(Orient Longman, Rs 150)

By Jayati Ghosh and C.P. Chandrasekhar looks at South Korea, Taiwan, Singapore and Hong Kong to reflect on the problems and prospects of different strategies of economic growth in developing countries. It shows the contradictory implications of the process of industrialization and the problems of unregulated finance making liberalized economies extra sensitive to the slightest ripple in investor sentiments.    


Driving Mr Vajpayee

Sir — The indications are there. One only has to believe them. The much hyped knee replacement in all likeness is leading to a replacement in leadership in the Bharatiya Janata Party — if not in person, at least in character. There is little doubt, the long absence of the prime minister, Atal Behari Vajpayee, from the scene of action has been assiduously put to use by the sangh parivar to change to hardline drive and L.K. Advani, Vajpayee’s anointed driver for the time, has been more than helpful. A convalescing Vajpayee can now do little more than work according to the set mode. The recent change in the leadership of Uttar Pradesh has to be seen in this perspective. Although Vajpayee’s yeah to the dethroning of Ram Prakash Gupta, whom he had defended twice before, might seem evidence of his pragmatism, it is really an example of efficient backseat driving. Advani had always wanted Gupta to go, and now, with the family on his side, it is his will working.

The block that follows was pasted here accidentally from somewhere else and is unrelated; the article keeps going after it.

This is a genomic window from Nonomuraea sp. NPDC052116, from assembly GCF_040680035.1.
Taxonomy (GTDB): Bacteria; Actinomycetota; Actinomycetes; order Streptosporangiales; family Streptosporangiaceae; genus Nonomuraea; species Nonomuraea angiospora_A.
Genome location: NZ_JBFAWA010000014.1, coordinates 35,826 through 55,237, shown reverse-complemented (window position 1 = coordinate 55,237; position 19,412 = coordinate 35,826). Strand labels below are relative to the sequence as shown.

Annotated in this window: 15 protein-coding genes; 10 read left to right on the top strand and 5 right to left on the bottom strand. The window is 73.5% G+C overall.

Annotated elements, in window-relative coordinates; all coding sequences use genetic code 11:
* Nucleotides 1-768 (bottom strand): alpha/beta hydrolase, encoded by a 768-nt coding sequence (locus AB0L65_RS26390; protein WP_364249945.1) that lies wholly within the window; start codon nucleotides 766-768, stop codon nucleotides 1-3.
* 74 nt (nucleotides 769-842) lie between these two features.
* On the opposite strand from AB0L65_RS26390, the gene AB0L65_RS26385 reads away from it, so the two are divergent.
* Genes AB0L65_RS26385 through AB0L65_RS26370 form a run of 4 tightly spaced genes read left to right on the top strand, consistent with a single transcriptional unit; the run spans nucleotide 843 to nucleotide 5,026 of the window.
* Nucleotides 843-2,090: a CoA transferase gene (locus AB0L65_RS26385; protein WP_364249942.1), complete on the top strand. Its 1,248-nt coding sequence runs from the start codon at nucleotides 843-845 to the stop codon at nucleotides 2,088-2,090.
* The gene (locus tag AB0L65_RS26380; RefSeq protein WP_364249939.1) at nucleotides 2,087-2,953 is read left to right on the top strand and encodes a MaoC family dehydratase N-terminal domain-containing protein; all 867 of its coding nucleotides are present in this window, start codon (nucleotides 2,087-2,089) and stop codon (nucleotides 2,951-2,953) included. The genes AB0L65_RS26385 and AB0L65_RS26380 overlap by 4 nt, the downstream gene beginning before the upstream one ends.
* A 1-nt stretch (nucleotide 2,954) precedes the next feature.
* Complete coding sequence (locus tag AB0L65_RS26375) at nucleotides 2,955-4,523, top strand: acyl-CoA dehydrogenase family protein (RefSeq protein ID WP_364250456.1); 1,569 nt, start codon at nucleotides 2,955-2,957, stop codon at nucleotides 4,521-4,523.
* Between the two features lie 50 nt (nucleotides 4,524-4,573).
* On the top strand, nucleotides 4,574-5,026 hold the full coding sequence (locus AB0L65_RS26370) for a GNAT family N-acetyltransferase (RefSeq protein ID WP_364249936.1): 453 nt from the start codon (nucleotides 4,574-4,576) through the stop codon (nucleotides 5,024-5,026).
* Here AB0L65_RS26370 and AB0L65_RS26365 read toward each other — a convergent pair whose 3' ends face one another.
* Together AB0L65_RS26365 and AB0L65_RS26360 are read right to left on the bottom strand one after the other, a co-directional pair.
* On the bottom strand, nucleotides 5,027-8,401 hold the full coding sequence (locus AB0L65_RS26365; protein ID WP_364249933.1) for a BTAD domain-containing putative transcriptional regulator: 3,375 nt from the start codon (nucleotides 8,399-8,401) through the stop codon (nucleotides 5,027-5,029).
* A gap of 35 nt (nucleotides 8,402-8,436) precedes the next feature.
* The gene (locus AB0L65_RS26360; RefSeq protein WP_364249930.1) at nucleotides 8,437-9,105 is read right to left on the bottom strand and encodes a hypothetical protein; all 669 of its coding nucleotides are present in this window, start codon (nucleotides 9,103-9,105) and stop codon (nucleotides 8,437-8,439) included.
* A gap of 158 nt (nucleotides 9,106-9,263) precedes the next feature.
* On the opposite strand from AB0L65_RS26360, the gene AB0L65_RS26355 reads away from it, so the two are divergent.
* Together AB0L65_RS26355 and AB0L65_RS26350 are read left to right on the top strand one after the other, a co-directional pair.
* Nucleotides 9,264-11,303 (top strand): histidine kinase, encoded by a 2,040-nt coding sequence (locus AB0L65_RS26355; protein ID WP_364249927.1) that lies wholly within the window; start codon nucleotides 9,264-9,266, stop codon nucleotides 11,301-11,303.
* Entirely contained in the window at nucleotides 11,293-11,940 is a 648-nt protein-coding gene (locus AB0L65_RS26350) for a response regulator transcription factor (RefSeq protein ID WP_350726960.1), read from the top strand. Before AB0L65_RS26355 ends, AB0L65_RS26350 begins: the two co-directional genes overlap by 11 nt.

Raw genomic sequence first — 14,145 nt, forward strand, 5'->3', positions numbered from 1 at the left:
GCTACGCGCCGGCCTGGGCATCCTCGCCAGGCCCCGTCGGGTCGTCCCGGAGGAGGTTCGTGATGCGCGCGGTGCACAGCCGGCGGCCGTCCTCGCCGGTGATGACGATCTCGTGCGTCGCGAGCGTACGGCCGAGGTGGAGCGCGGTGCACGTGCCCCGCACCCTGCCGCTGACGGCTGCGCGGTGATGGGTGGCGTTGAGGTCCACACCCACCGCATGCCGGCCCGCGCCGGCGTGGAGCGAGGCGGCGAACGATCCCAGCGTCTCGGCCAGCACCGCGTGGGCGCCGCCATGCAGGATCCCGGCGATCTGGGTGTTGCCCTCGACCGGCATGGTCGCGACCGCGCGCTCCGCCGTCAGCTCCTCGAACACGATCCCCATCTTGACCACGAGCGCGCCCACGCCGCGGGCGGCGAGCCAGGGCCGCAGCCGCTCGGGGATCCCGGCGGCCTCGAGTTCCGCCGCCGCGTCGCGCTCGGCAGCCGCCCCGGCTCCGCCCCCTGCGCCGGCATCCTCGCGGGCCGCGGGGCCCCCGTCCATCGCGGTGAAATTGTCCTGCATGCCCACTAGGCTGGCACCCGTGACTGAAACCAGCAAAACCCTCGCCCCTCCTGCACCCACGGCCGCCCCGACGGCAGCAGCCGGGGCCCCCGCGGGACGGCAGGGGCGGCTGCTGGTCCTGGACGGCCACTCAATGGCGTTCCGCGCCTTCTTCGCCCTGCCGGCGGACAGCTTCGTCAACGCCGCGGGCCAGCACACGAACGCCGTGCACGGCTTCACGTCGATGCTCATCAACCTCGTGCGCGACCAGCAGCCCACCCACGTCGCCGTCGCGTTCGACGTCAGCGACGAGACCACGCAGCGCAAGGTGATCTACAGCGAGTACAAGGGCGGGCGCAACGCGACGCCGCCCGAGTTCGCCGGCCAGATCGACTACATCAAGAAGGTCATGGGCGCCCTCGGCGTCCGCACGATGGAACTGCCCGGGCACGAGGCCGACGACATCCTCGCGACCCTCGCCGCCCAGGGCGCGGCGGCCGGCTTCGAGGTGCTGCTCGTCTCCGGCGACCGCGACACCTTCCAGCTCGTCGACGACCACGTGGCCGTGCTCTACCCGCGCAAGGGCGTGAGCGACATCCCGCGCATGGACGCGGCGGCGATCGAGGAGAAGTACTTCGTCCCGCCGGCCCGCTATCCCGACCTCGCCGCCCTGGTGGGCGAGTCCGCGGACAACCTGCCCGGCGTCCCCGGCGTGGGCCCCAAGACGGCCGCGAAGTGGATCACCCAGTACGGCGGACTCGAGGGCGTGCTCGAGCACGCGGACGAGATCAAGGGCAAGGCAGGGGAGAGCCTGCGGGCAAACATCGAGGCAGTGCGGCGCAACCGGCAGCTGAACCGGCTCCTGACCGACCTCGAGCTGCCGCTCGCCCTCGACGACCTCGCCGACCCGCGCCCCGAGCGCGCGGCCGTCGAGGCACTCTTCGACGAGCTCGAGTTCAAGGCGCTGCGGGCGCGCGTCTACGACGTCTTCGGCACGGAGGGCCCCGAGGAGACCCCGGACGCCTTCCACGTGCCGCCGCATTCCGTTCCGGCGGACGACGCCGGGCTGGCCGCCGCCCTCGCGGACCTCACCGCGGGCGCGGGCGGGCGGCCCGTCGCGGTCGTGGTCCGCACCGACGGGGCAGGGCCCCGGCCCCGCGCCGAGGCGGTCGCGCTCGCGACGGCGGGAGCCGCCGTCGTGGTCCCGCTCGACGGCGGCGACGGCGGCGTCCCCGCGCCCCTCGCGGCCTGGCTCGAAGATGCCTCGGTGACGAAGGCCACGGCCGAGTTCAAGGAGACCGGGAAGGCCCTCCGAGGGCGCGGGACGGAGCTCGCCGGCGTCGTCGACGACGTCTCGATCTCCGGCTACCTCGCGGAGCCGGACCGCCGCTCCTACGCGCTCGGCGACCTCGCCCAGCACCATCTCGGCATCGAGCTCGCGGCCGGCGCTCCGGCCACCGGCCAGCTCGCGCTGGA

Yours faithfully,
D. Banerjee, Calcutta

Northeast worries

Sir — The press has the right to exercise its freedom. But readers also expect that what is published in newspapers is the closest one can get to the truth. Unfortunately, this is not so.

The report, “Nipamacha quit threat over truce” (Sept 28), stated that the people of Ukhrul, Chandel, Tamenglong and Senapati had also organized rallies, albeit in support of the demand of the National Socialist Council of Nagalim (Isak- Muivah) for extension of the ceasefire. The districts mentioned are inhabited by both Kukis as well as Nagas and the compositions of these two communities are more or less the same. However, Kukis are dead against the ceasefire extension. Hence the statement that the “people” of the districts held rallies in support of the ceasefire is an exaggeration. The information is biased in favour of one community. To air the interests of only one section of the population to the neglect of that of the rest is bound to threaten coexistence in the region.

Yours faithfully,
S. Lalboy Haokip, Shillong